In my view the image is better understood as a moment of peculiar incongruities and contrasts. Those Norwegian skis are antiquated and have traditional bindings, but it is a set of contemporary straps from a popular sports shop that hold the skis together. And yet the entire contraption seems out of place in the hands of the Taliban. At the same time, their calm, inquisitive attitude seems inconsistent with activities we might otherwise expect of soldiers with guns. In both its mood and subject matter, photos like this one challenge stereotypical representations of wild soldiers rummaging through conquered residences and destroying artifacts of the infidels.
Photographs in the story that do show acts of destruction appear more humorous and harmless than dangerous. This photo shows an elder Taliban soldier trying to break a DVD copy of a children’s animated movie. For many of us it is hard to understand how this movie could represent a threat so grave that it needs to be destroyed.
But even while committing this act of iconoclasm, this soldier seems neither threatening nor cruel. Later he is photographed after breaking a CD of Christmas carols, but the picture shows him with a gentle smile.
If it all seems a little bewildering and out of place, the difficulty is with placing these images into stereotypical frameworks: A Taliban soldier tests a rowing machine left in the embassy, and his comrades watch with interest at his newfound interest in exercise. Two soldiers wearing all white in front of a wall-sized painting that reads, “There Can Be No Peace Without Women.”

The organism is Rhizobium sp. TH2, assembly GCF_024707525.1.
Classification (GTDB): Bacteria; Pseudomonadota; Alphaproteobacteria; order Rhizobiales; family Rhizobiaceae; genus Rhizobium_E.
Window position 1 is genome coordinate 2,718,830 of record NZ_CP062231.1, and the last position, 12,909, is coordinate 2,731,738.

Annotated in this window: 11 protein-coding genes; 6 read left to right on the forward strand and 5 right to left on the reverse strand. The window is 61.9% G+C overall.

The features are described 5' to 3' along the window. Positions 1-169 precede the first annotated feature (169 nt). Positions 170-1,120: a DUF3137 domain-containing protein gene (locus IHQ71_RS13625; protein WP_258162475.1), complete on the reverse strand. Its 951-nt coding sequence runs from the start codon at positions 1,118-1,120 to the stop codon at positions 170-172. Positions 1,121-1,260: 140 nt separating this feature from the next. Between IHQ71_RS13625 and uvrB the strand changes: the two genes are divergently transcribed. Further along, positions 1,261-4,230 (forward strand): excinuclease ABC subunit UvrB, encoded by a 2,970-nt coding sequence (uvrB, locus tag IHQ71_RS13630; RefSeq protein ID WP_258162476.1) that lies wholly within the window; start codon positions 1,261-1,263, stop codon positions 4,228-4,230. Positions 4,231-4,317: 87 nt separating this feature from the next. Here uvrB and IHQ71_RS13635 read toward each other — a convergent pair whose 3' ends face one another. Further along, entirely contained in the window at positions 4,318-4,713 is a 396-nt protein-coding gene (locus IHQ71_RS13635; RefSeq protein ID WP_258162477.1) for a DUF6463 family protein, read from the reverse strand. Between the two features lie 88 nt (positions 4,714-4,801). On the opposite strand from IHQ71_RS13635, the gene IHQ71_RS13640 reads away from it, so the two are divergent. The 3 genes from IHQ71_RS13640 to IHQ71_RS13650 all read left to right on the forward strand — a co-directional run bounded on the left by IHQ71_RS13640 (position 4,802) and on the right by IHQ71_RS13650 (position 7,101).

A soldier sits in a red armchair with his machine gun in one hand, a cup of tea in the other, and a gentle smile on his face. We read in the story that he is asking if the Norwegian journalists would like a cup of tea. Another photo shows three Taliban soldiers sitting on the floor, with a caption reporting how the Taliban chief would not let the journalists go without first offering them tea and Afghan bread. The chief has his machine gun in his lap but drinking tea and breaking bread is probably the least violent activity one can think of.
Quick glances invite stereotypical interpretations, positive as well as negative. In that way, pictures on social media are motors of visually motivated reasoning, which is a tendency among all of us to see in ways that confirm what we think we know. However, when one inspects all the pictures in the feature, looks closer, interprets them in context, and reads the accompanying article, it is a story that becomes more difficult, nuanced – even confusing. The skis are not modern equipment; they are old. The behavior of the Taliban is not violent, but apparently calm, gentle and welcoming. They destroy an animated movie and a CD of Christmas carols, but they also invite to tea and promise to take good care of the embassy. “This area still belongs to your country,” Amir Mohammed Mohammed assures the newspaper. “You will have it back. We are just watching it for you.”
Willingly entering such uncertainty and floating interpretative possibilities opens new ways of thinking about friends and foes. However, we will only be able to see this if we are willing and able to suspend our established beliefs. In these fixed-minded times, it’s a considerable ask.